3-D Printer Pens are a relatively new technology working their way into classrooms and studios everywhere. Upon doing some research, I found that there are many different kinds of 3-D printer pens that cater to many different purposes. If you’re a beginner, the Leo Evo 3D Doodler Pen is one with great reviews. Marketed to children and adults alike, this pen offers a wide variety of uses that may be a great starting point. It offers temperature adjustments, variable speed, a variety of color filaments, and an LCD display. The downside of this model is that it’s very large and bulky. If you’re looking for a more modernized and portable device, the Lix Pen UV may be for you. Catering to professional use, this pen can create in not only a variety of color filaments, but wood and metal-based plastic filaments as well. It is less prone to clogging and fairly affordable at a price of $99. The best part of the Lix Pen UV is that it is quiet, small, and can be recharged with a USB port, which makes it incredibly portable. This tool is so ground-breaking and mesmerizing, I had to include a video of it in action so you could see its amazing capabilities (see above). If you are considering investing in this cutting-edge gadget, I would recommend doing some research on this market to find a pen with the features that best cater to your specific needs.
Water Drawing Zen Board
This art tool is perhaps less practical for everyday use, but it is a fun and unique gift for any creative mind. I first stumbled upon one of these in a small shop in Asheville, North Carolina, and I was immediately obsessed. The Water Drawing Board is based on the Zen idea of living in the moment. Like a Tibetan Buddhist Monk creating a mandala out of sand, the Zen Board encourages finding the beauty in creating something wonderful and then letting it go. Using only water, you can create silky, dark strokes on the Zen Board that fade away in only a few minutes. It’s great for anything from practicing brush strokes or writing your negative thoughts and watching them fade away. A mess-free painting method, the Zen Board is the perfect accessory for any space. This particular Buddha Board includes a bamboo brush and has a built-in compartment to add water inside the stand without worrying about a separate spill-prone container, unlike other similar products.
While this item is somewhat similar to the Tracing Lightbox, I decided to include it in this list because of the other uses it can offer. This projector is less portable than the lightbox, but it caters perfectly to large projects. Unlike the lightbox, there is no limit to the thickness with which you can trace. You can trace onto wood, a large canvas, or even trace a mural onto a wall. There a variety of prices and sizes available for projectors, but if you’re looking for one that has a high resolution projection and is compatible with a smart phone, I think this one has a lot of great features for its price.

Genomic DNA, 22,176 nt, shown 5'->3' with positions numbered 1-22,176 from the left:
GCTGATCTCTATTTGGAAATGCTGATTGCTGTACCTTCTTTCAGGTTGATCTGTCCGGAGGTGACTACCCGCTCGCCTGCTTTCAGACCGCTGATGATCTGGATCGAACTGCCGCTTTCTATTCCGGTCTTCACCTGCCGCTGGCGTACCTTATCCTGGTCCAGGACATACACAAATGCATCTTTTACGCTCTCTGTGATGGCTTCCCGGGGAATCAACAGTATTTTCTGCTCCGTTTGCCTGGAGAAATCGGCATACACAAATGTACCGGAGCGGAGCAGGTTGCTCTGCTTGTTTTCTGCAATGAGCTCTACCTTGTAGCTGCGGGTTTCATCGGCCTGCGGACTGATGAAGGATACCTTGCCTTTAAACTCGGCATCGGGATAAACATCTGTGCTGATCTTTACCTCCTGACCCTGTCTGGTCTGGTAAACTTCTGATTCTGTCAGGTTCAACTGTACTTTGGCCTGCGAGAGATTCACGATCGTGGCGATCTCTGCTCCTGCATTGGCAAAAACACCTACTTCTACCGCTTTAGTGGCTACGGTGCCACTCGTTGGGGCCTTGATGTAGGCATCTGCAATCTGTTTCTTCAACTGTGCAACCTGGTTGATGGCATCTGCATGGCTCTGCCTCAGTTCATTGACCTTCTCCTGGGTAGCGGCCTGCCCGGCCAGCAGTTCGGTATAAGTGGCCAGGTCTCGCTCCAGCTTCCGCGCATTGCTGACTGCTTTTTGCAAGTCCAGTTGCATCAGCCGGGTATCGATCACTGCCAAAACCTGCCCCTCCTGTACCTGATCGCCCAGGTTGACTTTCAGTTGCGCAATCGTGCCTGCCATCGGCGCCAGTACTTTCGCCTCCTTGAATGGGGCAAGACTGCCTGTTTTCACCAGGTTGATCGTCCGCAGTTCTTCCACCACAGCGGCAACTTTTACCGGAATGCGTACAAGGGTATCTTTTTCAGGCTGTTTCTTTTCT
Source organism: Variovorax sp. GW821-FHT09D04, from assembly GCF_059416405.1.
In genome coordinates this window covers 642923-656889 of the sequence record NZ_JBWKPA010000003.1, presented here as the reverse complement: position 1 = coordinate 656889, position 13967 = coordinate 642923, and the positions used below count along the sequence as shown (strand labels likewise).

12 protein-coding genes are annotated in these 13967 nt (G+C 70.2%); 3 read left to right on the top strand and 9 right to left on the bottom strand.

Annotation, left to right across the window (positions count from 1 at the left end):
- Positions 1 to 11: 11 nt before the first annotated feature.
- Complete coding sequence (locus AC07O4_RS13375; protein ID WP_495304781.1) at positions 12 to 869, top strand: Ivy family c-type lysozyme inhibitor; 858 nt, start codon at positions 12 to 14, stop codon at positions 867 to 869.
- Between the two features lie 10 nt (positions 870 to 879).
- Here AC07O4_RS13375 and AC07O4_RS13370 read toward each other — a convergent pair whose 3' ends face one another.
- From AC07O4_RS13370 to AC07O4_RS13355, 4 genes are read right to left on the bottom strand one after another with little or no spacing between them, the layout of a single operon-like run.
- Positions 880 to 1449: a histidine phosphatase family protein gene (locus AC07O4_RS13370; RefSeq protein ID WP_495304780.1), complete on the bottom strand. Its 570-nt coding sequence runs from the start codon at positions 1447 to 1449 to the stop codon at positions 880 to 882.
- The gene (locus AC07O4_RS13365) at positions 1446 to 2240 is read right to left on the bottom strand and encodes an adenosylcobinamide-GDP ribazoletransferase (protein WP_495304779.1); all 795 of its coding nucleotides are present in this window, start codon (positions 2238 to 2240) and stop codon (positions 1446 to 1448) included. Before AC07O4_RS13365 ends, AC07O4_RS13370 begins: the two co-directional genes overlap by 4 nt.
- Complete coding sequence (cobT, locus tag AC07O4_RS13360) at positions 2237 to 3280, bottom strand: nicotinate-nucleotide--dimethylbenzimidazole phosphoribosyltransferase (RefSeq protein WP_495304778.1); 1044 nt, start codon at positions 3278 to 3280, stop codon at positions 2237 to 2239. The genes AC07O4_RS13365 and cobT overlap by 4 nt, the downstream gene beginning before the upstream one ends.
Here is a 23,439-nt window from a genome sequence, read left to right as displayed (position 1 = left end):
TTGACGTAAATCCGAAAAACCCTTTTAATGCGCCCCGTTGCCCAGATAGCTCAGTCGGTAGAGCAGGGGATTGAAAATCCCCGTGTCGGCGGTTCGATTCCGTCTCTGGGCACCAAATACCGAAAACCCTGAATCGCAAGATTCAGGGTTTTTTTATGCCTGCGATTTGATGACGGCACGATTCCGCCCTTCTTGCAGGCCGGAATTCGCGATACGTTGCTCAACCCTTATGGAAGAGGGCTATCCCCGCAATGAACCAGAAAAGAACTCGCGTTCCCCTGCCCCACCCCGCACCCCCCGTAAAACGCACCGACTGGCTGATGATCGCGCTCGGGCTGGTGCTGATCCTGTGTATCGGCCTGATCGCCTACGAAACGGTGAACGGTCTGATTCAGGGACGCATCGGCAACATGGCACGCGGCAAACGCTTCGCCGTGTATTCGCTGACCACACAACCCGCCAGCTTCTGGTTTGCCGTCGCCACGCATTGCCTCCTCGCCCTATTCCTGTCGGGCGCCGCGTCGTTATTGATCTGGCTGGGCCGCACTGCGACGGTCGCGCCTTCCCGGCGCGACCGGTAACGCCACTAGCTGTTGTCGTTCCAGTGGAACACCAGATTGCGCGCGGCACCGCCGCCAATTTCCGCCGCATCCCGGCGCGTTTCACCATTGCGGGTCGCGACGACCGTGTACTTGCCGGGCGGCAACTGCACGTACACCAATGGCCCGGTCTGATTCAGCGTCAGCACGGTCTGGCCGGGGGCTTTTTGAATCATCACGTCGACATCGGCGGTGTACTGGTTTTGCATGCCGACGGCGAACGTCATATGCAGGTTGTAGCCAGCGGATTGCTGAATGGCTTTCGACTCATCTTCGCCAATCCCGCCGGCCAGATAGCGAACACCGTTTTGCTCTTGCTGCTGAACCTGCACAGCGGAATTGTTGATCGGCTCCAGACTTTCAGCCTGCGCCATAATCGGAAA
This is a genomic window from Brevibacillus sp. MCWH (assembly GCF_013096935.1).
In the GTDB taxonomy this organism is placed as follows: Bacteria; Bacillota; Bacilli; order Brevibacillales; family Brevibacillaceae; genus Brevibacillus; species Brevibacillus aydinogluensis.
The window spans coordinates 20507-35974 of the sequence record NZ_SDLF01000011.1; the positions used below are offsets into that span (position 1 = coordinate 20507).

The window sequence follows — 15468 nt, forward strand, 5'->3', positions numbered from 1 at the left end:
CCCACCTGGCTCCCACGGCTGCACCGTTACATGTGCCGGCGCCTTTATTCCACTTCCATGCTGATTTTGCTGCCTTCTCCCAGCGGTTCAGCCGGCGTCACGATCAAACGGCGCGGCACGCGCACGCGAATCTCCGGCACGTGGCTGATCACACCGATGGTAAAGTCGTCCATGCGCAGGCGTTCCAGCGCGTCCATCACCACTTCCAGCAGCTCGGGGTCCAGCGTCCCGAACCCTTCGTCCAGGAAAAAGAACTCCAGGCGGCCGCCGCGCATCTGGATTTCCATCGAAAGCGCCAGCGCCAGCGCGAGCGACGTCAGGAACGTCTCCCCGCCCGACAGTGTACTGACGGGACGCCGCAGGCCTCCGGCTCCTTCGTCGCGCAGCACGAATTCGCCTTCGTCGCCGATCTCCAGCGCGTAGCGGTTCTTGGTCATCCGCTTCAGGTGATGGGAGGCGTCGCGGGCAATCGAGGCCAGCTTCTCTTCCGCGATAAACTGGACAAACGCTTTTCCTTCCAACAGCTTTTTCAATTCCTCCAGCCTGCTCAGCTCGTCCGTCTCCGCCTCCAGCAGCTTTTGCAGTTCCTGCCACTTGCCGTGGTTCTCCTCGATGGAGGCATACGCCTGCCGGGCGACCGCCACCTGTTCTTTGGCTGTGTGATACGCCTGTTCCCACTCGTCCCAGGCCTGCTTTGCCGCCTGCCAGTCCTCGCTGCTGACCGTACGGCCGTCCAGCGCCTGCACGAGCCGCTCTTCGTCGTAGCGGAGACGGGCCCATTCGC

Table Top Photography Studio
The Table Top Photography Studio is an invaluable tool for artists looking to share their work on their website or other social media platforms. I’ve worked with a variety of different cameras and backdrops through the years, and I have learned that successfully photographing your artwork is no easy feat. Colors and textures are difficult to truly capture in a way that does the real artwork justice without heavy touch-ups and editing in Photoshop. A Table Top Studio such as this one will provide you with the tools to capture your artwork in a professional way.
This Table Top Photography Studio includes a mini tripod for your cell phone, various backdrops to photograph on, and LED lights for the best exposure that will rid you of that unpleasant, yellow-tone lighting. When purchasing this, be wary of the typical dimensions of your work, as this studio is called table-top for a reason. It comes in two sizes (16-inch and 20-inch), but it is best suited to small pieces.
This is a gift that may not cater to every artist out there, but, as someone who has a little bit of experience with street art, I think this sketchbook is a unique and useful gift. When drafting the bright colors and edgy fonts of graffiti designs in your sketchbook, it is often difficult to visualize how that will translate to an outdoor, urban setting. The metropolitan scenes depicted in the pages of this sketchbook will allow your imagination to run wild and get you feeling truly inspired for your next throw-up.
The Scribble Pen stylus is a new technology that is available for pre-order now. There are two types of Scribble Pens: The Scribble ink pen, which can actually be used to write on tangible paper surfaces, and the Scribble stylus pen, which is made to work on smartphones, tablets and Androids. Both models of the Scribble Pen offer the option to connect the pen to a device and save the color you scanned. Featured on Mashable and the Huffington Post, this innovative tool boasts the ability to create up to 16 MILLION colors. Scribble Pen claims that their pens can last up to seven hours on a single charge. But, to me, the most revolutionary part of this one-of-a-kind invention, is the color picking feature. Simply by touching the RGB color sensor at the top of the pen to any colored object, the ink pen mixes the color you are looking to recreate using a smart ink cartridge like the world’s smallest printer. This is incredibly useful because identifying colors accurately in a real-life setting can be extremely difficult. Color Theory shows us that things like light or other nearby colors can skew our perception of a color that we are looking at. From the delicate shade of a reflection on an apple in a still life to a deceivingly white shade of the walls of a room, being able to precisely identify colors we are seeing can make all the difference in creating life-like pieces.